“But it’s nuts!” –The importance of educating yourself on the food you are eating.

A few weeks ago I was on a road trip with some girl friends and we stopped at a convenience store. One of them picked up a bag of nuts to munch on, I don’t remember what kind of nuts, but it was about about a $5 bag and I’d eyeball it at 5-6 handfuls. We resumed our road trip and she took over driving while snacking on her nuts. I eventually couldn’t help myself and reached for my own helping of nuts. They were good. I wanted more. So I picked up the whole bag and read the label to see what was up with these good nuts. The calories were insane. This tiny bag of nuts had almost double the amount of calories that the typical female even needs in a day. I really didn’t want to be that girl, “Ohmygawd, do you know how many calories are in this???” But she asked. So I kindly told her. And she said,

“But it’s nuts! Nuts are good for you!”

A really common misconception is that “good” calories (nuts) aren’t as detrimental to your weight as “bad” calories (ice cream). The unfortunate reality is that a calorie is a calorie. A “good” nutritious calorie will keep you fuller longer, give you more energy and probably provide a better mental state but at the end of the day consuming too many calories of ANYTHING will still make you gain pounds. You could eat a pint of icecream a day and lose weight rapidly. You would feel awful but you’d lose weight because a pint of ice cream has roughly 600 calories. An average weight maintenance calorie amount is 2000 calories so eating 600 calories a day would put you at a major deficit even though yes, it’s icecream.

On the flip side–you could eat 4000 nutritious calories of organic lean meats, fresh vegetables and whole wheat pasta a day and gain weight rapidly. Once again, average weight maintenance is 2000 calories and even though these foods are great for you a calorie is a calorie and that’s 2000 calories too many.

Now, do NOT get me wrong. I would never ever in a million years endorse “the icecream diet” to lose weight. I am simply using these as extreme examples to prove a point.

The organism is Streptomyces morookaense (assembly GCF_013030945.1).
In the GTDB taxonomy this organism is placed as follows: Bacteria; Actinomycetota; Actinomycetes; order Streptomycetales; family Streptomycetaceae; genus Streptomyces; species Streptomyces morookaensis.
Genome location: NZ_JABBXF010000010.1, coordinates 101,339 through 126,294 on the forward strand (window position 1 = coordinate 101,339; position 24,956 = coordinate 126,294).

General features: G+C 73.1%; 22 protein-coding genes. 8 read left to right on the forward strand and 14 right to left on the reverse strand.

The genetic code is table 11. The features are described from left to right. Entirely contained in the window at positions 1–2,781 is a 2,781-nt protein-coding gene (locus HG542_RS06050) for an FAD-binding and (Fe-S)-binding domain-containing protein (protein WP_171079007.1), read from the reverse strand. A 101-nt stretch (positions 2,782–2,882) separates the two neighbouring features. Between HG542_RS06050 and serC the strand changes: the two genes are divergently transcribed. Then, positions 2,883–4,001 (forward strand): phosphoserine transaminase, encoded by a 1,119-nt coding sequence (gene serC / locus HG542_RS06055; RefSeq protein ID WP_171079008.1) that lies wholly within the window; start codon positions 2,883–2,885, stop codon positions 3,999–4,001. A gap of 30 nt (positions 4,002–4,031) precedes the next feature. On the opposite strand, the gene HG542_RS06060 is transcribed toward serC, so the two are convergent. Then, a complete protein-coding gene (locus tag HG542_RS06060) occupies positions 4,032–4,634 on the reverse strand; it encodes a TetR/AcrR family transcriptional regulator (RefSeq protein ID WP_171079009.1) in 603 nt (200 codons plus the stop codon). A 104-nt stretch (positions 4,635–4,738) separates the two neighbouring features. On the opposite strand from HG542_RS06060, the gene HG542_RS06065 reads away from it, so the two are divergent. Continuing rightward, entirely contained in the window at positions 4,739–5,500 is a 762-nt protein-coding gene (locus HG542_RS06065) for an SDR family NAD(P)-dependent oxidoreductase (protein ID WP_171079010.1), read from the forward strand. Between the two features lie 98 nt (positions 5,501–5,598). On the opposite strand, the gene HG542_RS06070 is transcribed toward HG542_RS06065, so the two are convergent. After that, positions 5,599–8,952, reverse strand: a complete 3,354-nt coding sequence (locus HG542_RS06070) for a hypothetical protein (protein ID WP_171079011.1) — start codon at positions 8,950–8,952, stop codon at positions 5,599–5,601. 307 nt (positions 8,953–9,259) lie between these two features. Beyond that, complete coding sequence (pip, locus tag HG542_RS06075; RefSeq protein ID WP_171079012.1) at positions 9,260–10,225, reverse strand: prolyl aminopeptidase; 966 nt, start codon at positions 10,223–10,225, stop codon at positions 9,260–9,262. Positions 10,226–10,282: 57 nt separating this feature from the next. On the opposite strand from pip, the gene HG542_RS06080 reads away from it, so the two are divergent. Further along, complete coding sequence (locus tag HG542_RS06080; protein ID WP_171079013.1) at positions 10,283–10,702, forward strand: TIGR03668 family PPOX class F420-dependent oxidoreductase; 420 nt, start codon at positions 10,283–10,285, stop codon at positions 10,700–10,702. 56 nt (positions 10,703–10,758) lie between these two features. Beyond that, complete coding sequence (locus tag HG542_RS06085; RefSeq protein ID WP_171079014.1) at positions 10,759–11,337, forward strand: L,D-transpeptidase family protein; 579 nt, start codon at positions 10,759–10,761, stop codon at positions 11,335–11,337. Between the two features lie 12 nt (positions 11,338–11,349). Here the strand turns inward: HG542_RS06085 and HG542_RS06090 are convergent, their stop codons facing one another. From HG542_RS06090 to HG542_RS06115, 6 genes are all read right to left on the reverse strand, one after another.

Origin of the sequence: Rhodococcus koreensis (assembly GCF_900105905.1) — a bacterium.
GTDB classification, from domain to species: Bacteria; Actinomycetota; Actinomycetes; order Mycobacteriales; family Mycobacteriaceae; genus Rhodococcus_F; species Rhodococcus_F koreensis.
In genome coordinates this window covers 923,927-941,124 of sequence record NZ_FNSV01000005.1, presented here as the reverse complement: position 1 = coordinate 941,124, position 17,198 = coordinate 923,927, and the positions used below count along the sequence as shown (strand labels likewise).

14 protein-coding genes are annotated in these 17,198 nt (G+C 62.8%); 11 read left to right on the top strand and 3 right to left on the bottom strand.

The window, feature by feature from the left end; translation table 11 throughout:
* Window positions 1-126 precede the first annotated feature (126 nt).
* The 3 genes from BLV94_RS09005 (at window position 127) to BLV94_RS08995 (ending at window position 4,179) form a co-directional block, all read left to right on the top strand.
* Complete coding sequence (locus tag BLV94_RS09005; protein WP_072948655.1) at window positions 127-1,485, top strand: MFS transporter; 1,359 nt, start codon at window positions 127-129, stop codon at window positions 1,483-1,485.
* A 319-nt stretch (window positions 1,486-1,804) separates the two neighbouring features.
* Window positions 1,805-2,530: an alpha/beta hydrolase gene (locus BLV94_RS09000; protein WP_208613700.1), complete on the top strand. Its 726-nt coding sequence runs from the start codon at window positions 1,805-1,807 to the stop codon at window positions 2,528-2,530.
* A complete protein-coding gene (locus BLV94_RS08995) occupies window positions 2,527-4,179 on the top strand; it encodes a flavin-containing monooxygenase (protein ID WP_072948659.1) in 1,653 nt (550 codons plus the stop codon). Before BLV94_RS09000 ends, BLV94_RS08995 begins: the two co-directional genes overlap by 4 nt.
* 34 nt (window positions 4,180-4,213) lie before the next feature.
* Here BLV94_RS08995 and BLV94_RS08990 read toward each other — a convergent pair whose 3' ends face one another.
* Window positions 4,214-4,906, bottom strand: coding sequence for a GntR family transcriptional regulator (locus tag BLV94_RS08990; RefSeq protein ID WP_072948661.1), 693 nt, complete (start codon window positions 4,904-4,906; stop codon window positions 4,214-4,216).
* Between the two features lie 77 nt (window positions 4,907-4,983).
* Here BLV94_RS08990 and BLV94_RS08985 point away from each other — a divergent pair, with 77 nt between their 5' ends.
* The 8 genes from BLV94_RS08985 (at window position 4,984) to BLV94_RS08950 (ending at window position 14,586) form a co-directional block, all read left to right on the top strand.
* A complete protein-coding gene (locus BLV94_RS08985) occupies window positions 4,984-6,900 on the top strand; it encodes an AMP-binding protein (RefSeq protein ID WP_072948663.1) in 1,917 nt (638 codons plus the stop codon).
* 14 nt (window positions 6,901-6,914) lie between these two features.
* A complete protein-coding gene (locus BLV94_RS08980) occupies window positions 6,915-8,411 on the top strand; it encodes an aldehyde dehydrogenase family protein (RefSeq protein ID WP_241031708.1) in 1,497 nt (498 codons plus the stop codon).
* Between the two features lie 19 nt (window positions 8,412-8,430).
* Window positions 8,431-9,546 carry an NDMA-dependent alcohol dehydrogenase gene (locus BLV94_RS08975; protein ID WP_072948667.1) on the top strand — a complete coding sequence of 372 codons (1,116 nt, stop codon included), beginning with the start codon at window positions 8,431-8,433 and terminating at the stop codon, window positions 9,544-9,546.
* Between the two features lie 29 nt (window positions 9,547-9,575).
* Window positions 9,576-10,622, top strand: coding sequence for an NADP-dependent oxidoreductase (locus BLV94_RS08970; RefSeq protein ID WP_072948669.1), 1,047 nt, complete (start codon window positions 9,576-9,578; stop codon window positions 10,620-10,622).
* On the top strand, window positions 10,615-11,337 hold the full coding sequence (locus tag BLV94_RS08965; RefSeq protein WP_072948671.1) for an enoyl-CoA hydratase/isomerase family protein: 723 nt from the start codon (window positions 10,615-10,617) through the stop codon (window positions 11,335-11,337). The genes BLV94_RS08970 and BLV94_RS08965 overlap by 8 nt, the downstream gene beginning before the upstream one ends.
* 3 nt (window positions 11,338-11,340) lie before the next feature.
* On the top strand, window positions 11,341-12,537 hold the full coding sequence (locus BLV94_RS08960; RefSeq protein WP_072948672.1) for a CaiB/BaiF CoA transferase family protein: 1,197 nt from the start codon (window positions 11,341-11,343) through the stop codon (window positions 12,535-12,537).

One of the most monumental commitments you can make to create a healthier version is to educate yourself on the food you are consuming. Read labels. I repeat, READ LABELS. Be realistic with yourself about how many servings you are eating. The healthy mid-morning snack of apples and peanut butter could easily be a 500 calorie snack. The same goes for that healthy lunch salad you packed because let me tell you, salad dressing adds up annoyingly quick. Cheese and alcohol are my biggest struggle. I indulge in both but I do it sparingly and often use them as “rewards”. You have to be vigilant and it’s actually a lot of work and very time consuming.

I have a pack of measuring cups I use at almost every meal to measure portions. If I’m ever unsure then I overestimate the portion of what I’m eating because hey, better safe than sorry. Utilize Google. You can Google almost any mainstream menu item to get the calories quick. I will sit in a drive thru and speed Google things like STARBUCKS MOCHA FRAP GRANDE CALORIES or CHIK FIL A SANDWICH CALORIES and it will come up instantly. I know I’ve mentioned it before but MyFitnessPal is an amazing food diary app and I religiously log my meals on it.

The ultimate diet is one that aligns with your calorie goal AND keeps you feeling energized and full. This should be your focus. I promise you guys this is actually possible. Protein is so important (See 5 Delicious and Versatile Ingredients to Increase Protein in Your Diet) because it fills you up and keeps your body going longer. Calorie counting isn’t a long term solution for everybody but anybody looking for that first step in the whirlwind of diet advice out there then this is my piece for you. Start by making yourself aware of how much you’re really eating and drinking.

Finding this balance is a challenge every single day. Throw in two kiddos and a husband that loves his red meat and potatoes and it seems impossible for me sometimes. In the end, it’s all just part of the journey. I love referring to this as a “journey” because I feel like that indicates infinite challenge, change and effort. Do not expect for this journey to ever be easy but trust me when I say it gets easier. Reading labels and portion control does eventually become a second nature. Seeing and feeling physical results helps tremendously and if you stay conscientious of these things it truly will not take long to get that.

With that said, have a beautiful weekend my fellow readers! My little family and I are off the grid for the weekend enjoying some quiet time and beautiful weather in the country. Until next time…

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  1. Bev

    May 6, 2017 at 8:02 pm

    Good post! I have become a label reader and try to really key in on the serving size while looking at calorie, carb and sugar content. It’s insane how small some servings are once you read the label…sometimes eating a serving so small just isn’t worth it at all.

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